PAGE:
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I've just started reading about Bayesian Inference, and one thing I've wondered about is if it's possible to feed the posterior in as a new prior for a new model, using the same data. Or would that somehow be redundant, as in it would just accept with itself?

I.e -

First model: posterior $\propto$ likelihood x prior

Second model: newposterior $\propto$ likelihood x posterior

EDIT: Maybe it would be helpful if we assume that the prior and likelihood are conjugate priors, which would yield the same distribution family for the posterior and prior.

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This is effectively the same thing as duplicating the rows of your data - i.e. you artificially and inappropriately pretend that you had observed the same data you only saw once multiple times. If you do this $K$ times, you end up with $\text{"posterior"} \propto \text{likelihood}^K \text{prior}.$

Why is this a bad idea? Let's say I flip a coin 1 time and observe heads. I had a $\text{Beta}(50, 50)$ prior (prior median 0.500 with 95% credible interval from 0.40 to 0.60) for the proportion of times this particular coin lands heads-up. I.e. I a-priori think it's pretty likely that this is a reasonably fair coin, but it's not totally symmetrical so I think it's plausible that it could be alittle bit more likely to fall one one side or the other. If I analyze this data, I get a $\text{Beta}(51, 50)$ posterior (posterior median 0.505 with 95% credible interval 0.41 to 0.60) - barely any change, becuase 1 coin flip just tells me very little compared to how much I thought I knew before (which is equivalent to seeing 50 heads and 50 tails before). If I now do what you proposed 1000 times, I get a $\text{Beta}(1050, 50)$ "posterior" (with "posterior" median 0.955 with "credible" interval 0.94 to 0.97) - i.e. I am suddenly "completely convinced" that this coin comes up heads >90% of the time. Of course that does not make any sense when I've really only seen one single coin flip.

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  • $\begingroup$ Thanks for the great answer and example. Would it then be feasible, to update my prior beliefs with the previous posterior and use it in a new model with new data? Because lets say I'm trying to figure out the underlying mechanisms of some data-generating system - eventually (in my current line of thinking) I want to be pretty certain of the distribution of the parameters of this mechanism, regardless of which data I have observed. Or am I missing the point of Bayesian Inference? $\endgroup$ – NotoriousFunk Aug 8 at 12:29
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    $\begingroup$ No, that's a very natural thing to do. I.e. you have posterior(data1) \propto likelhood(data1) prior and then get posterior(data1,data2) \propto likelhood(data2) posterior(data1), which is the same thing as likelhood(data1) likelhood(data2) posterior(data1). $\endgroup$ – Björn Aug 8 at 12:34
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    $\begingroup$ Great, thanks. In your last sentence, do you mean that "likelhood(data2) posterior(data1), which is the same thing as likelhood(data1) likelhood(data2) prior(data1)", or am I yet again missing something? $\endgroup$ – NotoriousFunk Aug 8 at 14:40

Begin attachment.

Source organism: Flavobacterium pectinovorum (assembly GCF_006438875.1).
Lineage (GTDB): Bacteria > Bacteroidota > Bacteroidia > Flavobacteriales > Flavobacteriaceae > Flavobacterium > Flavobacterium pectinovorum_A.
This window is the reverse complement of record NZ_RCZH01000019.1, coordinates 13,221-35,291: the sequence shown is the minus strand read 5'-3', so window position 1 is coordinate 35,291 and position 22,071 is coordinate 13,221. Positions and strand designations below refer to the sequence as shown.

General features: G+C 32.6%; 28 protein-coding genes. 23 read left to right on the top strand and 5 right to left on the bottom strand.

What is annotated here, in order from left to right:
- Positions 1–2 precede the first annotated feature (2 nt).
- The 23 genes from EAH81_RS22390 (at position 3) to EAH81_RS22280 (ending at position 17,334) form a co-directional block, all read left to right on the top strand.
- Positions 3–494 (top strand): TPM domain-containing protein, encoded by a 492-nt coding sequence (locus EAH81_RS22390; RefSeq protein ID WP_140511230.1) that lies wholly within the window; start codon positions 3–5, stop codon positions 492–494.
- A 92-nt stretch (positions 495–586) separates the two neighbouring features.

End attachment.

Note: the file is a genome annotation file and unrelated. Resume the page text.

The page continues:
• $\begingroup$ Ooops, sorry, of course. Or simply "prior". $\endgroup$ – Björn Aug 8 at 15:21
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There is quite a Bayesian literature on "not using the data twice", starting from it being a probability non-sense [e.g., what happens to the dominating measure?] to biasing the inference towards over-fitting. There are however a few positive proponents:

  1. Murray Aitkin defends this approach as a way to bypass paradoxes (Lindley's) and difficulties related with improper priors, especially in testing hypotheses. He calls this integrated likelihood and has a book and a Read Paper on the subject. The discussion at the end of the paper is illuminating on why this is incoherent, if ferocious at times. We also wrote a critical analysis of the book for Statistical Science.
  2. If embracing the notion that feeding the prior with a power of the likelihood concentrates on the MLE, this may become a way to derive the MLE. I proposed this method in 1993 under the name of prior feedback, with an improved version (with Arnaud Doucet and Simon Godsill] under the acronym of SAME and it has been rediscovered since then under other names, like data cloning.
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If the data being used to generate the likelihood is the same in both cases, then I'd say the answer is no - you can't use the posterior of the first calculation as the prior for the second.

You can think about this from the perspective of the definition of the prior and the likelihood. The prior is the probability of the model parameters not conditional on the experimental data being used to generate the likelihood.

If the data is the same in both cases then this is no longer the case.

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  • $\begingroup$ Very true, the prior would then be conditional on the previous data. Thanks for the intuition! $\endgroup$ – NotoriousFunk Aug 8 at 12:31

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